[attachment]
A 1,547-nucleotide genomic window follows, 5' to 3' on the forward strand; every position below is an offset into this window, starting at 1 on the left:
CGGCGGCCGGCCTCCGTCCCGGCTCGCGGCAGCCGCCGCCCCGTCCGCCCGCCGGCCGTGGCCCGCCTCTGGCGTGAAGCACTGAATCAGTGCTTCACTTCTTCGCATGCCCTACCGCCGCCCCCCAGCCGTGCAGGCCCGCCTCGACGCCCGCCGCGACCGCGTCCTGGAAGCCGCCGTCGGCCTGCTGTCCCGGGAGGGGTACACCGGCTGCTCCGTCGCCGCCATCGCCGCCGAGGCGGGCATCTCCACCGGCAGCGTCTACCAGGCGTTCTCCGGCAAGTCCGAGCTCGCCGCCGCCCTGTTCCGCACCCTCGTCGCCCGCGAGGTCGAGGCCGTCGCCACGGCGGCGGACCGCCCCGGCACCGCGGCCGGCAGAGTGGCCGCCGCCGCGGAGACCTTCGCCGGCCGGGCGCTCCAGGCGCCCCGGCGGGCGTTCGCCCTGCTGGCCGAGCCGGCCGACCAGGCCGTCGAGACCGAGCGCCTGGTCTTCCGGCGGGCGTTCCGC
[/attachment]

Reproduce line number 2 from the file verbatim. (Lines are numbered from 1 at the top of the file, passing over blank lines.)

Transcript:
CGGCGGCCGGCCTCCGTCCCGGCTCGCGGCAGCCGCCGCCCCGTCCGCCCGCCGGCCGTGGCCCGCCTCTGGCGTGAAGCACTGAATCAGTGCTTCACTTCTTCGCATGCCCTACCGCCGCCCCCCAGCCGTGCAGGCCCGCCTCGACGCCCGCCGCGACCGCGTCCTGGAAGCCGCCGTCGGCCTGCTGTCCCGGGAGGGGTACACCGGCTGCTCCGTCGCCGCCATCGCCGCCGAGGCGGGCATCTCCACCGGCAGCGTCTACCAGGCGTTCTCCGGCAAGTCCGAGCTCGCCGCCGCCCTGTTCCGCACCCTCGTCGCCCGCGAGGTCGAGGCCGTCGCCACGGCGGCGGACCGCCCCGGCACCGCGGCCGGCAGAGTGGCCGCCGCCGCGGAGACCTTCGCCGGCCGGGCGCTCCAGGCGCCCCGGCGGGCGTTCGCCCTGCTGGCCGAGCCGGCCGACCAGGCCGTCGAGACCGAGCGCCTGGTCTTCCGGCGGGCGTTCCGC